Ron Thom and the Allied Arts
At the West Vancouver Museum until September 21
When you enter the West Vancouver Museum, you are met with the fresh scent of unprimed plywood. Used in the construction of display cases and panels throughout the exhibition Ron Thom and the Allied Arts, the plywood reflects upon this modernist architect’s preference for raw wood and other unprepossessing natural materials. And the sharp-angled shapes of the cases echo Thom’s propensity for designing buildings on a diamond rather than square grid.
It follows that Thom would have had to design doors, windows, furniture, and other fittings to accommodate the acute angles he built into his residential and institutional commissions, and examples of them are also on view here, along with architectural renderings, floor plans, sketches, notes, and photographs of completed buildings. Thom’s career-defining designs for Massey College at the University of Toronto and Trent University in Peterborough, both undertaken in the 1960s, are complemented here by records of West Coast houses he created from the 1950s onwards. As the show reveals, he explored ideas and materials in his local residential projects, then applied them to his major institutional commissions in Ontario.
Guest-curated by architectural writer and critic Adele Weder, the Ron Thom show also does a lovely job of placing the late architect’s practice within the context of “the allied arts”, the different disciplines that shaped his creative philosophy and his aesthetic. Born and raised in Vancouver, Thom was an award-winning pianist in his childhood and youth, and then, in early adulthood, an accomplished visual artist whose paintings were championed by Jack Shadbolt, one of his teachers at the Vancouver School of Art. However, another of his VSA teachers, B.C. Binning, persuaded Thom to pursue architecture, which he did by apprenticing with the leading Vancouver firm of the day, Thompson, Berwick & Pratt.
Still, Thom carried his musical and visual-art sensibilities—and his creative approach to forms and materials—with him into his building designs. A couple of his beautifully executed watercolours, ostensibly of Trent University, are actually landscapes with only the faintest and most abstract suggestions of buildings in the background. These works hint at the influence of architect Richard Neutra, who advocated “the integration of architecture and site”, Weder writes in the exhibition text. She also points out the impact of Frank Lloyd Wright’s “organic architecture” on Thom’s buildings. In his most important architectural commissions, again as illuminated here, Thom also designed or oversaw the creation of everything from gardens and courtyards to lighting fixtures, side tables, and ashtrays. This holistic practice accorded with modernist ideals, in which fine art, craft, and design were intended to come together to improve the quality of everyday life.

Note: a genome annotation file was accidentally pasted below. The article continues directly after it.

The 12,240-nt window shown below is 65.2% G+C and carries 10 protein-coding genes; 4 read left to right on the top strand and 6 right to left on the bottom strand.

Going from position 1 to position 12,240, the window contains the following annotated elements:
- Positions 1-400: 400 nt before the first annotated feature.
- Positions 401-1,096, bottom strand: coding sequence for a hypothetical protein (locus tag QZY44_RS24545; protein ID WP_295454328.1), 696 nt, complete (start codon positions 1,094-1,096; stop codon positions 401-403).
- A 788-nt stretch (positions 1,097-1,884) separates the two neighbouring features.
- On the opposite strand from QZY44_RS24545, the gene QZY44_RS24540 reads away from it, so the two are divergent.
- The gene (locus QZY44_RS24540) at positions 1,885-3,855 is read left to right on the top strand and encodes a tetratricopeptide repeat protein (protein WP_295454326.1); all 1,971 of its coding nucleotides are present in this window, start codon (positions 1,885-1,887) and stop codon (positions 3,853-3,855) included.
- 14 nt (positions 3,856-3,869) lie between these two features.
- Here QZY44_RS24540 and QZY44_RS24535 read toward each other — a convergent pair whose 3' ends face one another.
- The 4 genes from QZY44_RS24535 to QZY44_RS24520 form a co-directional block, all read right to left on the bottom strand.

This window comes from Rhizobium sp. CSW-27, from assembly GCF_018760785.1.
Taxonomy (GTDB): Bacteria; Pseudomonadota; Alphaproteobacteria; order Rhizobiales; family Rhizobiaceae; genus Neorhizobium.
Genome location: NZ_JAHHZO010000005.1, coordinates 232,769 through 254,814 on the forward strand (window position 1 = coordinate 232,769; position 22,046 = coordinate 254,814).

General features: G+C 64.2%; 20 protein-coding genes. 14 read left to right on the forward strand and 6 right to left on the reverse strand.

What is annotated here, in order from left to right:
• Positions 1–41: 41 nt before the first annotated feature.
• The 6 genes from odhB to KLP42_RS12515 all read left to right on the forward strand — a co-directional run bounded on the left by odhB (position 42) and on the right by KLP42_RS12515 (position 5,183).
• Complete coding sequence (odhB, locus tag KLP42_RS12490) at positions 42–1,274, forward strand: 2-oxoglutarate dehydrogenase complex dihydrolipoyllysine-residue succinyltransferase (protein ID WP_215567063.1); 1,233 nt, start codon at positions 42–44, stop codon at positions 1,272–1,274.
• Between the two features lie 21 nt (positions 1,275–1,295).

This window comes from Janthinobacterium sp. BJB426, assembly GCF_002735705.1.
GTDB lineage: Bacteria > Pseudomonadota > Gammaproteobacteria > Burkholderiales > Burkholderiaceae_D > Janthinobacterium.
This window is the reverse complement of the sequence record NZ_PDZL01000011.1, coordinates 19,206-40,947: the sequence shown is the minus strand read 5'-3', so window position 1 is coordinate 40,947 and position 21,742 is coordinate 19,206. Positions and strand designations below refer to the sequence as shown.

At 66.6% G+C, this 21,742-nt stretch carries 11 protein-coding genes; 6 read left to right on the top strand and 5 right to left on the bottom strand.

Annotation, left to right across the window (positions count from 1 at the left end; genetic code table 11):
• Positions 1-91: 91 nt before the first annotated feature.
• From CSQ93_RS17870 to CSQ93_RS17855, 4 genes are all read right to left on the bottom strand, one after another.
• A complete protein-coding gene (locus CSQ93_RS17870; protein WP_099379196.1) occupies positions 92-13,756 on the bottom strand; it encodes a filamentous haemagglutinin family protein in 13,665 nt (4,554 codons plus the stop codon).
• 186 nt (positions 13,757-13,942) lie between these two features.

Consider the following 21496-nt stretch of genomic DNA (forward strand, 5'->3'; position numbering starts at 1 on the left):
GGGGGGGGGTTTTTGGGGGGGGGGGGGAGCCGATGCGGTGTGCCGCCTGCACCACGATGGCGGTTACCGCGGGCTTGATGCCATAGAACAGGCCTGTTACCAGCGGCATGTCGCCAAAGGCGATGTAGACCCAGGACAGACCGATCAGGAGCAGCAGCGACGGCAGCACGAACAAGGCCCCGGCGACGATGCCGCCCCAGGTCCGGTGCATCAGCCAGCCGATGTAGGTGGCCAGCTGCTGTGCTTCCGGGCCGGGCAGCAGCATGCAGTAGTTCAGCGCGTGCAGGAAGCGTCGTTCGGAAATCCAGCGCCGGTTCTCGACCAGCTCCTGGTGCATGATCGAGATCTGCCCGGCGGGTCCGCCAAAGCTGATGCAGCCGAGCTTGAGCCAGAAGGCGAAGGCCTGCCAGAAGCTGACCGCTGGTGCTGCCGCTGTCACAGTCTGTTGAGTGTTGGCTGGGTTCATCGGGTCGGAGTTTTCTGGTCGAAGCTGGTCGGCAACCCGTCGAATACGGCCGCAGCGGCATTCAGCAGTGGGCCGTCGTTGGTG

One of the most interesting quotes here is about a kind of unity that is not modernist at all. In a 1966 letter to Shadbolt, Thom wrote: “One of the things that I enjoy thinking about are [sic] the periods in history, such as the age of J.S. Bach, when a man’s beliefs about his art were at one with his beliefs about the world at large, when he and his world and his Church seems [sic] to have formed a magnificent monolith.” Although there’s no evidence here that Thom was a religious man, a number of his architectural elements have an almost ecclesiastical look to them. The soaring towers and vaulted ceilings he designed, the play of light shining downward into darkness he achieved through high clerestory windows and light wells, all are suggestive of an otherwise unspoken spiritual aspiration.